Martz made amends for the play-calling mishaps against the Panthers, and the Bears benefited. Chicago ran the ball 12 times in the first half while passing on just four plays. Led by Matt Forte, the team averaged 9 yards per carry in the first half in rushing for 108 yards.
More importantly, the constant run threat kept Carolina's defense off balance. Perhaps that’s allowed quarterback Jay Cutler to complete three of the four passes he attempted in the first half.
For the game, the Bears ran the ball 31 times, netting TDs on the ground from Forte and backup Marion Barber.
Secondary struggles: Despite increased focus on stopping Panthers receiver Steve Smith, the veteran still managed to haul in six catches in the first half alone for 132 yards. His 53-yard reception to start the second quarter set up a Newton 1-yard run which tied the score at 10-all.
The Bears did a better job on Smith in the second half by holding him to only one catch.
Run D lackluster, too: Chicago entered Sunday’s contest with No. 18 rush defense, and it’s quite apparent the club’s ranking will drop further after a dismal performance against the Panthers.
Opponents averaged 109.3 rushing against the Bears over the first three games. By the end of the first half Sunday, the Bears had given up 100 yards to the Panthers, which were averaging 6.3 yards per carry.
Given Smith’s preference to snuff out the run above all else, look for this team to spend extra time working to correct run fits in the week of practice leading up to Monday night’s showdown with the Detroit Lions. The Bears have been gashed two weeks in a row now (the Packers rushed for 100 yards on the club last week), and it appears teams are using wider splits along the offensive line to exploit the run defense.
What’s next: The Bears face the Detroit Lions on the road on Monday night in a crucial NFC North clash. Chicago trails both the Lions and the Green Bay Packers in the NFC North standings. So the Bears can’t afford to fall further back if they want to remain in contention for the divisional crown.
|Rich Kane/US Presswire|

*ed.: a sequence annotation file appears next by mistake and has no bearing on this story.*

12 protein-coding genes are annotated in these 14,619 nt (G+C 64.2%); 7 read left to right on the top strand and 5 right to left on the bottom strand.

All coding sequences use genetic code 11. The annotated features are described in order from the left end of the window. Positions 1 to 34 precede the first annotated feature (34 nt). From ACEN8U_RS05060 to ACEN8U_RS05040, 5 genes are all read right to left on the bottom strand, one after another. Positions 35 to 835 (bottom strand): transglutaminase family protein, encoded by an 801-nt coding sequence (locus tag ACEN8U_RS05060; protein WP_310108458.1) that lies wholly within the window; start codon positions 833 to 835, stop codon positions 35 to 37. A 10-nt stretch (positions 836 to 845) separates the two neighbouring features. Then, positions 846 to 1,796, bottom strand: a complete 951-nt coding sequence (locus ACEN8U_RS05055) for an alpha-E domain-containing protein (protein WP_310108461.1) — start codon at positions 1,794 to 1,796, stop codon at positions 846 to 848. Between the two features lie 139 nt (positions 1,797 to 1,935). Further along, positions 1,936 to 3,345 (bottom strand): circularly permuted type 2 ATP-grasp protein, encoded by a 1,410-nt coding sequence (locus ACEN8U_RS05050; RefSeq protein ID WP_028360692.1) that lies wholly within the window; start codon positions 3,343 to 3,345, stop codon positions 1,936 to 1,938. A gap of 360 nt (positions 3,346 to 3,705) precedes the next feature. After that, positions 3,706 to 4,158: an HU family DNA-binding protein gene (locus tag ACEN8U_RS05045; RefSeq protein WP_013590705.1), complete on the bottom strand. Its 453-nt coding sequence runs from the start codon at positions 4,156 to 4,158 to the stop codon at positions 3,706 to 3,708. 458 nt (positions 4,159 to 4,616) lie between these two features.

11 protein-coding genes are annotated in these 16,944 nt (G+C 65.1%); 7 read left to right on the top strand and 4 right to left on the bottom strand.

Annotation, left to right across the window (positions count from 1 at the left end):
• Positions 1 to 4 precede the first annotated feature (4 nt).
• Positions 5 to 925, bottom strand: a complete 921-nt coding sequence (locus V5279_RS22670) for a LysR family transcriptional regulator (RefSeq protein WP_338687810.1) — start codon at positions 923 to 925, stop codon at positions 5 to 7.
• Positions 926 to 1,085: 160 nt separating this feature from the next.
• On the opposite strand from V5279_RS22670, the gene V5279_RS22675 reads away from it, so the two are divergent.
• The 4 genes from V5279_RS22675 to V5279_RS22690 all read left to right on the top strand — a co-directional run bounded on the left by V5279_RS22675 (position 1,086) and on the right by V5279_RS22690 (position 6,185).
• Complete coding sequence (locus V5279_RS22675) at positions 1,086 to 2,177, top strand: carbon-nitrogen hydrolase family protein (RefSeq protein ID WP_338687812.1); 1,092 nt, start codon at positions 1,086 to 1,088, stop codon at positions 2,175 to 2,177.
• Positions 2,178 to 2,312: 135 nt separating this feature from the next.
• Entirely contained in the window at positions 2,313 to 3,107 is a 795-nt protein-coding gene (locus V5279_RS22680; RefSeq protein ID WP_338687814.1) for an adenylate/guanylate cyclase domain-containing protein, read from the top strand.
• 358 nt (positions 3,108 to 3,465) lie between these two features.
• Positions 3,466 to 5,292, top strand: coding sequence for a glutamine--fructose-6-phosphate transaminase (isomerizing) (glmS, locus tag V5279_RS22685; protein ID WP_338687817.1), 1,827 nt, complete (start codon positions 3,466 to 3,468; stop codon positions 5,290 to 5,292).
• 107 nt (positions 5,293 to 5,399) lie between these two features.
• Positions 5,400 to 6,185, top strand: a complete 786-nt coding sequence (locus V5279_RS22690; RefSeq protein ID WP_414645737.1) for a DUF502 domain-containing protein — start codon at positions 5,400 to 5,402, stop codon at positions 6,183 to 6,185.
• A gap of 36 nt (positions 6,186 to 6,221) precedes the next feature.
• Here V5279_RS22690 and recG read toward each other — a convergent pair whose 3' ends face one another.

|As Brett Favre contemplates returning for another season, he may want to factor in how he has appeared to wear down toward the end of the past several years.|
Posted by ESPN.com's Kevin Seifert
Those hoping to wrap up (Brett) Favre Watch '09 didn't get much help Monday from Minnesota president Mark Wilf, who acknowledged the Vikings' interest and refused to rule out the possibility of signing Favre sometime this summer.
The Vikings' intentions seem clear. Favre, on the other hand, is weighing options for his partially torn right biceps. He has no doubt considered the implications of playing for a chief rival of his former team. And as Favre approaches his 40th birthday, I wonder if he might also be pondering the way he has run out of gas in each of the past four seasons.
There has been significant discussion surrounding the impact of Favre's partially torn biceps tendon on his performance last season, a point Scouts Inc.'s Matt Williamson made last week in analyzing Favre's potential comeback. In the same post, reader Robbiemustgo32 produced a startling statistical compilation that reveals a dramatic end-season drop-off dating back to 2005.
The chart below illustrates Favre's performance before and after the 12th game of the past four seasons. Just for the fun of it, I verified Robbiemustgo32's figures, even though I'm far more likely to botch a chart than most readers. Everything added up.
Robbiemustgo32's work illuminates a trend that began long before the biceps injury surfaced. You'll note Favre's completion percentage dropped nearly nine points on average after Game 11, and he threw nearly three times as many interceptions (34) as touchdowns (13) over the combined final stretches of those seasons.
In truth, some of the NFL's best quarterbacks fall off to a degree at the end of the season. The reasons make sense. Weather conditions worsen. Injuries occur, hampering the passer and/or limiting his weapons. Defenses make adjustments. Playcallers grow more conservative.
So to be fair, I worked up the same analysis for the six quarterbacks originally named to the 2008 Pro Bowl. (Favre was one of them.) Take a look:
Only one of the six, Indianapolis' Peyton Manning, improved in every category over the final five games of last season. Everyone else leveled off in at least some categories, but none dropped as precipitously or as across-the-board as Favre has since 2005.
Arizona's Kurt Warner, for instance, kept his comp
letion percentage at 60 percent and maintained a positive touchdown-interception ratio. Meanwhile, New Orleans' Drew Brees still threw twice as many touchdowns as he did interceptions.
|Dr. Daniel Kharrazi breaks down some health problems that might stand in Brett Favre's way.|
So what do these numbers tell us about Favre? From the outside, at least, they reveal a simple but valuable fact: He hasn't had the stamina to maintain acceptable production over a 16-game season for some time. Favre will turn 40 on Oct. 10, and while he has considerably outplayed younger quarterbacks in recent years, his bionic arm and body have revealed their limitations.
More than anything, those issues can be traced to cold weather -- a key factor that both Favre and the Vikings must consider. Although Minnesota could play as many as 11 games indoors this season (depending on retractable roof decisions), it has two outdoor games in December that figure to have significant impact on the playoff race: